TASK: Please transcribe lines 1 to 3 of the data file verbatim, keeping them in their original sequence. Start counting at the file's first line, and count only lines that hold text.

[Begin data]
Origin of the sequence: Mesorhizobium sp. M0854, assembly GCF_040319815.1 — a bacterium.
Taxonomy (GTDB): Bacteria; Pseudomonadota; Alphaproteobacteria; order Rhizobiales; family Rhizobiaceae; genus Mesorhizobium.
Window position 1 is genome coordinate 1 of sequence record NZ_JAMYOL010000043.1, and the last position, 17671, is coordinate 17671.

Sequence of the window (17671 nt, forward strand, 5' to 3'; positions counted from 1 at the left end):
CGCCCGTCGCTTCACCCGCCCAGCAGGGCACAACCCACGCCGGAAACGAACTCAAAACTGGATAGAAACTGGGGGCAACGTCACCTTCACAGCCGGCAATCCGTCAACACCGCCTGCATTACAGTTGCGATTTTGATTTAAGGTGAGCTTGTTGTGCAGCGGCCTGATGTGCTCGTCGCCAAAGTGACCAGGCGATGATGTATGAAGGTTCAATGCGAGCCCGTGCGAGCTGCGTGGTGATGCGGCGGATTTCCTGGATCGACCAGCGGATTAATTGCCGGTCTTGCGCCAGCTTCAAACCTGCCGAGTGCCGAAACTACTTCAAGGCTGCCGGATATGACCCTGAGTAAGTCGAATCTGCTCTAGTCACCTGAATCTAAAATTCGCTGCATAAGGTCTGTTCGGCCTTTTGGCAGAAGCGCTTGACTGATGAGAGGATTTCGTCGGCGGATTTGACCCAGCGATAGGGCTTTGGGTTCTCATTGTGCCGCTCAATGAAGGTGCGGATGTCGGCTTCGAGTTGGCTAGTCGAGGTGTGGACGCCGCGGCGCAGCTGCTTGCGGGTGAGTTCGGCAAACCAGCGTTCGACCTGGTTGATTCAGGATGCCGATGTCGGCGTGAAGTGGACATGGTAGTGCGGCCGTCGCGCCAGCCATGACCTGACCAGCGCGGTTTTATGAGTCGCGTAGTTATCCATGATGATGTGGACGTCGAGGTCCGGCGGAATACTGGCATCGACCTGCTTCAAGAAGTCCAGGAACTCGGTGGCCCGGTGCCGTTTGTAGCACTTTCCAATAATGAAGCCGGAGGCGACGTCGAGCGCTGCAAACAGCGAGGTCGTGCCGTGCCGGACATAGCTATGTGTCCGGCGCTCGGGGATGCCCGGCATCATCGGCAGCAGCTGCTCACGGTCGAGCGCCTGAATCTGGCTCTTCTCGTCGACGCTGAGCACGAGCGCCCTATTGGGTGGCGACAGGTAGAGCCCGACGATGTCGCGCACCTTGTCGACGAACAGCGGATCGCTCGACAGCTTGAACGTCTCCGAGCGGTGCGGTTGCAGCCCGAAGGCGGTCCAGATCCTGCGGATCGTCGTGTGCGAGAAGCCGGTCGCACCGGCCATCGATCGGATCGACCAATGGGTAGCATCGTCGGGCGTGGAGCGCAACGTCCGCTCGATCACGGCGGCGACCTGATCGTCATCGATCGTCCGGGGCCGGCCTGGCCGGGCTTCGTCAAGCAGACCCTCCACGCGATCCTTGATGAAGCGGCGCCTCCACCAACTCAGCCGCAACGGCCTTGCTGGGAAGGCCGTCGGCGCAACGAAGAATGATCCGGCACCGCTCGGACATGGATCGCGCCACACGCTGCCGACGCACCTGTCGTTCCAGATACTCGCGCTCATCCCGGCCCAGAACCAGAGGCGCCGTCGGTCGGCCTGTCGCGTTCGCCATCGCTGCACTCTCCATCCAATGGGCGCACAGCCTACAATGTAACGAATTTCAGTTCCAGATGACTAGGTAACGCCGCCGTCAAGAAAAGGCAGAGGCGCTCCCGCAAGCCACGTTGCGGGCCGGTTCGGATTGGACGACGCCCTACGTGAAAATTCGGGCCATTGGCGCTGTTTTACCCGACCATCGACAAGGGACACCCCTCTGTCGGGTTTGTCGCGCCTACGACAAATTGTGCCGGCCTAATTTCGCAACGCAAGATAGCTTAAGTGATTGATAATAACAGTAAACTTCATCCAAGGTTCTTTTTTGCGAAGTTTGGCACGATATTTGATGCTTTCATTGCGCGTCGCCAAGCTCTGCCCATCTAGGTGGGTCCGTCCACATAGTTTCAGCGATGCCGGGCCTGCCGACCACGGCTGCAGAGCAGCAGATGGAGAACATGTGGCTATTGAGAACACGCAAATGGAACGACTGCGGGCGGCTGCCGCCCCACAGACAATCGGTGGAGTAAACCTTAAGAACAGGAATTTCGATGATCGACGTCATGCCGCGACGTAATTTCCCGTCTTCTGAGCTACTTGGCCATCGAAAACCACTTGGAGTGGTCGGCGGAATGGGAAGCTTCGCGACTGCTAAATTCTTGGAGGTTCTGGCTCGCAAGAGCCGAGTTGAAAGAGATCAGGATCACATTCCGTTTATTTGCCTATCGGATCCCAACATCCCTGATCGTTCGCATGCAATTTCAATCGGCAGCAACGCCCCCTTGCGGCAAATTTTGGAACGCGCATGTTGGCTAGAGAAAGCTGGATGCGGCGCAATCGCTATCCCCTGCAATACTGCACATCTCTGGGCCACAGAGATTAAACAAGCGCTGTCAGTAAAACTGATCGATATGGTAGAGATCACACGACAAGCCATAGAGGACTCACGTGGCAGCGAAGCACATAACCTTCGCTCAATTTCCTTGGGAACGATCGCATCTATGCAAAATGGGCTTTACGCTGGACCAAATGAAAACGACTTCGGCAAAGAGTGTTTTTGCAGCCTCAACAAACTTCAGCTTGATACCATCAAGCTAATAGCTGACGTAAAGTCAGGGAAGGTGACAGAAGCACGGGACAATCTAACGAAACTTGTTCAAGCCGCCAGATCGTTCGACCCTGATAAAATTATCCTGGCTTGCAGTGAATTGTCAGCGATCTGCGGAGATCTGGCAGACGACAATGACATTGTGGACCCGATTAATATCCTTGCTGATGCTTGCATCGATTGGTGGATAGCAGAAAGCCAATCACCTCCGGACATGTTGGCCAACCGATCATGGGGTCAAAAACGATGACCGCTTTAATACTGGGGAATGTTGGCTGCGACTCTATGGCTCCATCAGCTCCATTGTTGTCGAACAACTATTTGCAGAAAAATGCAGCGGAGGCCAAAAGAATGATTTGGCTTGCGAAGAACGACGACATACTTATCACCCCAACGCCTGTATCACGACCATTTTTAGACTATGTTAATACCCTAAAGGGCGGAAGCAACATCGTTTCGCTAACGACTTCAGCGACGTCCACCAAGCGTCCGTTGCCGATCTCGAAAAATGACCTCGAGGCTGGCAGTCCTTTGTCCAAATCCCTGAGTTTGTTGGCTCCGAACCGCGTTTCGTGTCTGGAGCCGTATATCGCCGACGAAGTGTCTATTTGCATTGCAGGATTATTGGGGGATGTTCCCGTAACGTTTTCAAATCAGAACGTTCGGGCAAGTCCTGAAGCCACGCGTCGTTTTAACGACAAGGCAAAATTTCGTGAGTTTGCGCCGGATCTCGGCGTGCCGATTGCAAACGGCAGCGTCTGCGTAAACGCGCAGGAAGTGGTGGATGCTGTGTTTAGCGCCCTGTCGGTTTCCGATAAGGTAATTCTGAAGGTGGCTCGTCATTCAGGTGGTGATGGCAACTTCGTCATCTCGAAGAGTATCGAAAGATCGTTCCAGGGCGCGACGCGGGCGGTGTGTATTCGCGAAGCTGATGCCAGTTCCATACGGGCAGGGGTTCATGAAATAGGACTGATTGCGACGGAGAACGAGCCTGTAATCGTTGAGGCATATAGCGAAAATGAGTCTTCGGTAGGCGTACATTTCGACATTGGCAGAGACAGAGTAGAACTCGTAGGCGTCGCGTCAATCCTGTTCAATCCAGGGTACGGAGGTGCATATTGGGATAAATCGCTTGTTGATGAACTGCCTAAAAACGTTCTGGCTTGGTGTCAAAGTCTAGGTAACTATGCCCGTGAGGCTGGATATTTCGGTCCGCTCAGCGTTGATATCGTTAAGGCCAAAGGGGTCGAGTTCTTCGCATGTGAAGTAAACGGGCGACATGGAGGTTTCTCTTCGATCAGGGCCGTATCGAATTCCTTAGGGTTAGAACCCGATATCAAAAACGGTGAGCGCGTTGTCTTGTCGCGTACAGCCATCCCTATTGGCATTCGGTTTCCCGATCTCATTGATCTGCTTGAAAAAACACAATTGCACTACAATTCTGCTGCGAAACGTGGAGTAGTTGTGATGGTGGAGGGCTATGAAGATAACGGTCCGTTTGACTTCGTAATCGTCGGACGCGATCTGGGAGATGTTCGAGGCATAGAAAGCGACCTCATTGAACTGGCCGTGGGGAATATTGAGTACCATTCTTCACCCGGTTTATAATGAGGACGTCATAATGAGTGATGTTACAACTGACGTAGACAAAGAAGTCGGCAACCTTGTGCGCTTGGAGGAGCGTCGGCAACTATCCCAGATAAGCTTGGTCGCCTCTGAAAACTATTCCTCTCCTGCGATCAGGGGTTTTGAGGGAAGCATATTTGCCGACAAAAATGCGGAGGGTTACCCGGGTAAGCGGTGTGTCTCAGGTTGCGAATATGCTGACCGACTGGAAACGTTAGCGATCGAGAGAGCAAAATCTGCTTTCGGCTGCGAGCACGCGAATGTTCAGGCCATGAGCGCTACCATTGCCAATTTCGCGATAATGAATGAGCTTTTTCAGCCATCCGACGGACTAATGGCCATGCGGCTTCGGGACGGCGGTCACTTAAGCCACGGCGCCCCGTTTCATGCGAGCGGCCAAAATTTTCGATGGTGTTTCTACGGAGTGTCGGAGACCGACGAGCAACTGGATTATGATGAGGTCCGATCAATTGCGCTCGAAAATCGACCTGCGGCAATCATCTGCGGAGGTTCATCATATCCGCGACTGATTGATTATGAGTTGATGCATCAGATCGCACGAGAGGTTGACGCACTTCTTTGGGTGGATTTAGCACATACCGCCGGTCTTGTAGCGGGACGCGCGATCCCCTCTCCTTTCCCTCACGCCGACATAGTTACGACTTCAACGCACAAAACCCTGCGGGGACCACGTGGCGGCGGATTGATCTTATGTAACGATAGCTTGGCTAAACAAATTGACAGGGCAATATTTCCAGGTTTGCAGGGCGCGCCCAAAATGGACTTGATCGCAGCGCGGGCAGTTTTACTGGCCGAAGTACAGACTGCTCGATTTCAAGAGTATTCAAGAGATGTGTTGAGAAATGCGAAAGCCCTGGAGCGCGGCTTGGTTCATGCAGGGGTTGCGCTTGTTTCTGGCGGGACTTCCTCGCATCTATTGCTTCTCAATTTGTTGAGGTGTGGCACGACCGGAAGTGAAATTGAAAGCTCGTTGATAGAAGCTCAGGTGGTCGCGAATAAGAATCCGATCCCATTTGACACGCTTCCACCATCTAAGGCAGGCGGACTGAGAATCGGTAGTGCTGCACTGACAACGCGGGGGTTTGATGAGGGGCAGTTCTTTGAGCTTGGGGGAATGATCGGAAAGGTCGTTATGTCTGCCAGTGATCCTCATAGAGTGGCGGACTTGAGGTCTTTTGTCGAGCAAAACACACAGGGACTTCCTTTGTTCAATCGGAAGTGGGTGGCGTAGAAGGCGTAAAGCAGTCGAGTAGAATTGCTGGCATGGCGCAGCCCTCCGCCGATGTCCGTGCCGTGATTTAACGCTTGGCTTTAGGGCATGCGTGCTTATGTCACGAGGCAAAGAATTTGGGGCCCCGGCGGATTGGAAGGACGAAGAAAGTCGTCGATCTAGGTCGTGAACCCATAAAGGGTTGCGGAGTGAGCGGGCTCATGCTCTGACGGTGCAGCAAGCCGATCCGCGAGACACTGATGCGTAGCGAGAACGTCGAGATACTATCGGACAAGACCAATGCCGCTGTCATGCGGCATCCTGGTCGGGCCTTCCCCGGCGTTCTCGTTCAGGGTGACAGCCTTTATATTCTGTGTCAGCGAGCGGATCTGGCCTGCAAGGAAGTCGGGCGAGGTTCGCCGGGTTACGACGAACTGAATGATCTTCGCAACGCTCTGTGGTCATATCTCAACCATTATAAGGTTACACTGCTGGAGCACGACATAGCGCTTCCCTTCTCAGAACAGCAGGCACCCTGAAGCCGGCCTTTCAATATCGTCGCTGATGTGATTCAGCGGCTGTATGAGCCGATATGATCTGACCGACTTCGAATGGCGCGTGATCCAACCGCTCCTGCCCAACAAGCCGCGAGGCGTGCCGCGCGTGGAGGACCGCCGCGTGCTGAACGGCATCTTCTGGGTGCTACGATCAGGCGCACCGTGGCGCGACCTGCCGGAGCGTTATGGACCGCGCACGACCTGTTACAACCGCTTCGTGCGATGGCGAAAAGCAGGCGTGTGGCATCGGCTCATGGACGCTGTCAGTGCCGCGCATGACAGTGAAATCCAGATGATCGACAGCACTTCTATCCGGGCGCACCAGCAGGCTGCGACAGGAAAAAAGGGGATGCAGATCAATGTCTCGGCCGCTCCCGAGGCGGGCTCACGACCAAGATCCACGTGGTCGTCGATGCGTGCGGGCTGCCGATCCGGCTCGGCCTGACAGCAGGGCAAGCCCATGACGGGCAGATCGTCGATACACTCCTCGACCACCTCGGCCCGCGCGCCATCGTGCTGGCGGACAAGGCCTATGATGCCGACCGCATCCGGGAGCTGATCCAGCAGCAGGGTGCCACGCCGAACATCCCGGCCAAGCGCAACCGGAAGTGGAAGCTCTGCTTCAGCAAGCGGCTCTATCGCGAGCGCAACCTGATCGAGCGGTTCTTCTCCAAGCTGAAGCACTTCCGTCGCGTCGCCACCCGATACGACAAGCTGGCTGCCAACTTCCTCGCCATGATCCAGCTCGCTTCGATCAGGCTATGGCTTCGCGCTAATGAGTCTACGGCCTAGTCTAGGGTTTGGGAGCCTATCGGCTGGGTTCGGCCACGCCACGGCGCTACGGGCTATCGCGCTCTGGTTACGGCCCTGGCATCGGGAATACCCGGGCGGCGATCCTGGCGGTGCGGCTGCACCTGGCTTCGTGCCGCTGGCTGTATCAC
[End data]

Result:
Origin of the sequence: Mesorhizobium sp. M0854, assembly GCF_040319815.1 — a bacterium.
Taxonomy (GTDB): Bacteria; Pseudomonadota; Alphaproteobacteria; order Rhizobiales; family Rhizobiaceae; genus Mesorhizobium.
Window position 1 is genome coordinate 1 of sequence record NZ_JAMYOL010000043.1, and the last position, 17671, is coordinate 17671.